Definition of boring in English:

boring

adjective

  • Not interesting; tedious:

    ‘I've got a boring job in an office’
    • ‘Australia is perhaps only weeks away from elections for a new federal government, yet we see the usual lacklustre, boring politics.’
    • ‘This year's awards seemed particularly tedious and boring.’
    • ‘Most people are dreading it, convinced that the sessions will be tediously boring.’
    • ‘No drug can get the boss off your back, shorten your hours, get you more money or make a boring partner suddenly interesting.’
    • ‘Tired of boring old beige or grey peripherals for your computer?’
    • ‘She can transform the most boring plot into an interesting and informative story, which can hold the attention of any child.’
    • ‘It turns out that randomly selected laws lead almost inevitably either to unrelieved chaos or boring and uneventful simplicity.’
    • ‘Maybe your boring office job is frustrating you to the point of complete despair.’
    • ‘He looks remarkably cheerful for what must be a mind-numbingly boring job.’
    • ‘He is a wooden, boring, uninspiring, unconvincing orator, who completely lacked the common touch or any real ability to communicate with voters.’
    • ‘The dull grey of the rain was making the normally interesting boring and unexciting.’
    • ‘But it was the same monotonous boring routine each day.’
    • ‘These jobs tend to be boring, repetitive, or physically hard.’
    • ‘He becomes obnoxious, repetitive, boring, tedious.’
    • ‘Looking for a way out of your boring and tedious job?’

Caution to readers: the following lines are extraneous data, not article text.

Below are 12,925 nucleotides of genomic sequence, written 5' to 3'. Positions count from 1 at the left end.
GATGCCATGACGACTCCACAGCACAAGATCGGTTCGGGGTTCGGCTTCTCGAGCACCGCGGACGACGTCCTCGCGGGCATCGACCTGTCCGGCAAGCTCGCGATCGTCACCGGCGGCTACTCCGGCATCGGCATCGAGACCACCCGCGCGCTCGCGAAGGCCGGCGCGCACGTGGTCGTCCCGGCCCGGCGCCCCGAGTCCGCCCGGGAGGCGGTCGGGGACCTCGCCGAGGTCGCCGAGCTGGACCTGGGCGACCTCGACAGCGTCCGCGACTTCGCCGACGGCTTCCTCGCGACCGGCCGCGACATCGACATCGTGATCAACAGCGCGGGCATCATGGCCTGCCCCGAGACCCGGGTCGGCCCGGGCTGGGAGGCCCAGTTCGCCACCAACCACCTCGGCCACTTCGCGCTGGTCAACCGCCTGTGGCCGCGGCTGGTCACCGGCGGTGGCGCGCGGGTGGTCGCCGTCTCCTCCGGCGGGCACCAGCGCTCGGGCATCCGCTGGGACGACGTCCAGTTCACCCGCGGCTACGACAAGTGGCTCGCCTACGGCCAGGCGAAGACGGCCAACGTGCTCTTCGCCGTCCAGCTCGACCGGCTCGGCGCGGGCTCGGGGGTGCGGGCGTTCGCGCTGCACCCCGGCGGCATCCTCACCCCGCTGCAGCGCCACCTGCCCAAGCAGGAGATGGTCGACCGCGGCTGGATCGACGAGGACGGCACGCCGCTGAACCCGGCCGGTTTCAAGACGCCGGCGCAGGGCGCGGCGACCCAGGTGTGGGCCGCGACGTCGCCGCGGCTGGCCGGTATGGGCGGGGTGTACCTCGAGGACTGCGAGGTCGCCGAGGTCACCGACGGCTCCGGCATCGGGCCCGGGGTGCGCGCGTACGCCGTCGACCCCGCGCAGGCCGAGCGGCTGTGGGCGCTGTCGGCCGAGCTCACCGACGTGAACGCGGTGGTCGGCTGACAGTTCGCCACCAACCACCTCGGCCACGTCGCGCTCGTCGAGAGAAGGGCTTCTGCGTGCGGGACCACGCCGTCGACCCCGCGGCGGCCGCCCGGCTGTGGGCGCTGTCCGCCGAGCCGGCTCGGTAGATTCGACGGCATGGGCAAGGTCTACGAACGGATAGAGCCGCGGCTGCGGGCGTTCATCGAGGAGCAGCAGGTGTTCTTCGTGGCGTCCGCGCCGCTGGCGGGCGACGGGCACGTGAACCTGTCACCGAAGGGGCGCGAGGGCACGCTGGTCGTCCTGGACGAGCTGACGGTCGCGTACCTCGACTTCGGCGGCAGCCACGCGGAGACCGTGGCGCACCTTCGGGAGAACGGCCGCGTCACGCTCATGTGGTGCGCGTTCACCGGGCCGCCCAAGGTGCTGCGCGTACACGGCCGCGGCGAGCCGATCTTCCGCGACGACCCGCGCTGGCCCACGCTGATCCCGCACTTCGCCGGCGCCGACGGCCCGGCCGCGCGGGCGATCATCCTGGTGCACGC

• ‘But studies have shown that children are made to do boring, repetitive and tedious jobs and are not taught new skills as they grow older.’
    • ‘And the most frustratingly time-consuming and boring job, one which I really loath, is shaving.’
    • ‘And our loved ones become boring, tedious, unexciting and uninteresting.’
    • ‘In Good Company takes its time to build up, with Paul Weitz's firm directorial grip ensuring that it is slow without being tedious or boring.’
    • ‘Do I really want to spend my days doing tedious, exhausting, boring work?’
    tedious, dull, monotonous
    repetitious, repetitive
    unrelieved, lacking variety, lacking variation, lacking excitement, lacking interest, unvaried, unimaginative, uneventful, characterless, featureless, colourless, lifeless, soulless, passionless, spiritless, unspirited, insipid, uninteresting, unexciting, uninspiring, unstimulating, unoriginal, derivative, jejune, nondescript, sterile, flat, bland, arid, dry, dry as dust, stale, wishy-washy, grey, anaemic, tired, banal, lame, plodding, ponderous, pedestrian, lacklustre, stodgy, dreary, mechanical, stiff, leaden, wooden
    mind-numbing, soul-destroying, wearisome, tiring, tiresome, irksome, trying, frustrating
    humdrum, prosaic, mundane, commonplace, workaday, quotidian, unremarkable, routine, run-of-the-mill, normal, usual, ordinary, conventional, suburban
    garden variety
    deadly, bog-standard, nothing to write home about, a dime a dozen, no great shakes, not up to much
    samey, common or garden
    dullsville, ornery
    View synonyms

Pronunciation:

boring

/ˈbɔːrɪŋ/